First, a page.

DeLorenzo added that Kelly “was a very quick learner; she had the fight in her because she is driven by the need to avenge what happened to her parents. Because she became orphaned, she immediately latched on to these two little knuckleheads that she loves so much, which was Pablo and Ash. She became the scrappy fighter who was trying to keep everyone grounded and stay on track.”
One particular episode stands out in Kelly’s oeuvre for DeLorenzo: her one-on-one “epic battle” with Ruby in Season 3.
“Some fans said that Kelly was stupid for going into that alone and I disagree,” she said. “She had been painted in this catch-22 situation that she couldn’t think or fight her way out of. You don’t do that to Kelly Maxwell; you do not put her on the bench so she’s stuck with her hands tied.
“Kelly was able to follow her gut and get her revenge, and I stand by the fact that she did because she went into battle taking an opportunity to get one over on evil. She knew that Ruby would never see it coming,” DeLorenzo added, noting that Kelly would do anything to protect her new “family” of Ash, Pablo, and Arielle Carver-O’Neill’s Brandy.
“I felt so much that was her swan song. I wouldn’t have wanted it any other way than for Kelly to go down swinging, which is what she said she would do in the diner at the table [in Season One] right before her very first kill. I think it’s an epic journey for her, and even if in the end, she looked like Keith Richards, she got one more good kill, she got one more ‘fuck up some Deadites.’ The fact that Kelly got to have that last Sarah Connor moment was awesome.”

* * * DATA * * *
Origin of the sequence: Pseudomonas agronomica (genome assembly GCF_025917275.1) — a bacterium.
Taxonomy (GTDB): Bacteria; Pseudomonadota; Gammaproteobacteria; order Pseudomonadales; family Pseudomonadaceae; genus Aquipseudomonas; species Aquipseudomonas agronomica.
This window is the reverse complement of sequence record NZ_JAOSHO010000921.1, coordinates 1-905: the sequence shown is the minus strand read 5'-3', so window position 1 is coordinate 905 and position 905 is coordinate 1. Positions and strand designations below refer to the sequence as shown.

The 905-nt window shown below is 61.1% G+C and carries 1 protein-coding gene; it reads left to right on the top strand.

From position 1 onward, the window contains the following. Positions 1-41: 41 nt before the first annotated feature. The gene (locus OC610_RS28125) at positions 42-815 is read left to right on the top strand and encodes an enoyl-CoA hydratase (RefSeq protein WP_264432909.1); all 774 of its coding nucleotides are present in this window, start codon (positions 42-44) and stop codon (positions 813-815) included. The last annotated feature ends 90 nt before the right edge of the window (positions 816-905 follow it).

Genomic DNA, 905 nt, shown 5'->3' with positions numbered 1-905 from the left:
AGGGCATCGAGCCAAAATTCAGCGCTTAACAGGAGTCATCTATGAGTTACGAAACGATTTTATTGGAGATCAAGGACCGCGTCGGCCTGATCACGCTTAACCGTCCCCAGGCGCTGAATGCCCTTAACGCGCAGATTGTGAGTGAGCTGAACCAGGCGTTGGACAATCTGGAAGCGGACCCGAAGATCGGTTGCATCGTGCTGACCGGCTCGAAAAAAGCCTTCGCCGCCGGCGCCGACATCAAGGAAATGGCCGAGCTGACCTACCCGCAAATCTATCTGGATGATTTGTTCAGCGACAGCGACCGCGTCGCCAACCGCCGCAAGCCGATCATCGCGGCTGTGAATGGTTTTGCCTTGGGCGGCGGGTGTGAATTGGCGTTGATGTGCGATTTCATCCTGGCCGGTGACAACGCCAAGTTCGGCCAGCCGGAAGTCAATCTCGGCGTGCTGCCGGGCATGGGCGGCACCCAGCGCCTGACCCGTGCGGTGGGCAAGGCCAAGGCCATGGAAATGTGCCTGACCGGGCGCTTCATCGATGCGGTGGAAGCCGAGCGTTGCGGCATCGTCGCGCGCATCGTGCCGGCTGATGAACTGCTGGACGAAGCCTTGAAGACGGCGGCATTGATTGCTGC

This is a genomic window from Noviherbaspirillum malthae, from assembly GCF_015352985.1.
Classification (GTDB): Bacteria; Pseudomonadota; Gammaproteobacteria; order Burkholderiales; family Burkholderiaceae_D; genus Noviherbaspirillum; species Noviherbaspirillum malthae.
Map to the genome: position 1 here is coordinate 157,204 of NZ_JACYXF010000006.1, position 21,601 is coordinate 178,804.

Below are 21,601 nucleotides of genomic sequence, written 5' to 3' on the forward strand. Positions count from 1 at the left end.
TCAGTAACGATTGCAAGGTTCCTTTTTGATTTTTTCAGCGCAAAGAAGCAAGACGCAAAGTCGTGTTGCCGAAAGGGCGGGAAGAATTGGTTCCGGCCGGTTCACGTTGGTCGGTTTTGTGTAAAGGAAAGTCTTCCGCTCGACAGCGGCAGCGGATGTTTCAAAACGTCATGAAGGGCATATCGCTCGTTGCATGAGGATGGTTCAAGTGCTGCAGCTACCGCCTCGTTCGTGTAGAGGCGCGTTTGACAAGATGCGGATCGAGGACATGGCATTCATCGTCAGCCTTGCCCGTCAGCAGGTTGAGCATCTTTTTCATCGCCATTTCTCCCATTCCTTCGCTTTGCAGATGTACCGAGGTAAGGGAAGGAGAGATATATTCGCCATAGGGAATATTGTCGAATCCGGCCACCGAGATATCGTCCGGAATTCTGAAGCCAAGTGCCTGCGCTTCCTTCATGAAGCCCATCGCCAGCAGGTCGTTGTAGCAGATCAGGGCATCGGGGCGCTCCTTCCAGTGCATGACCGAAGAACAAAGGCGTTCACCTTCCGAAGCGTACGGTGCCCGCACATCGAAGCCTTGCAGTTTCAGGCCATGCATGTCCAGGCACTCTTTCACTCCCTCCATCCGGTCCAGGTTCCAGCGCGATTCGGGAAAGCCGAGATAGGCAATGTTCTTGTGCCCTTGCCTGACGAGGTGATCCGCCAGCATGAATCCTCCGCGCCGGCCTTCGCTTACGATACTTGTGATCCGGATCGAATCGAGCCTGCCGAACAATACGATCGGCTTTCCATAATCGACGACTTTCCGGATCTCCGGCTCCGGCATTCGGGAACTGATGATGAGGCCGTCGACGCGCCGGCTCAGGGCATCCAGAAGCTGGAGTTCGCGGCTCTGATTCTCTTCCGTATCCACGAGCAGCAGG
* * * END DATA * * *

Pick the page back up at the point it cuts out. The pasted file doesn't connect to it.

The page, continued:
Throughout the series, DeLorenzo wound up playing variations on her character: Kelly possessed by the demon, Eligos (Ben Fransham); Kelly displaced by the betrayer, Kaya (Chelsie Preston Crayford); and Kaya pretending to be Kelly to fool Ash, Pablo, and Brandy. Her approach to the different characters “happened organically,” she said, noting that Kaya was harder to play because “it was not established who the character was. They had kept going back and forth” on who Kaya would be. “It was very challenging because I had three different directors on all three episodes and I was technically playing three versions: I was playing Kaya, who was straight up Kaya in Kelly’s body in the scenes with Ruby, but then I was also playing actual Kelly in the Rift, [and] Kelly/Kaya, who was trying to fool Ash and Pablo.”
DeLorenzo said that in order to play Kelly/Kaya, she decided to go back to “bad habits” she had spent years obliterating. “I just played Kelly badly. That was my big secret.”
Now that Ash vs. Evil Dead has aired its series finale, DeLorenzo is moving on to her next project.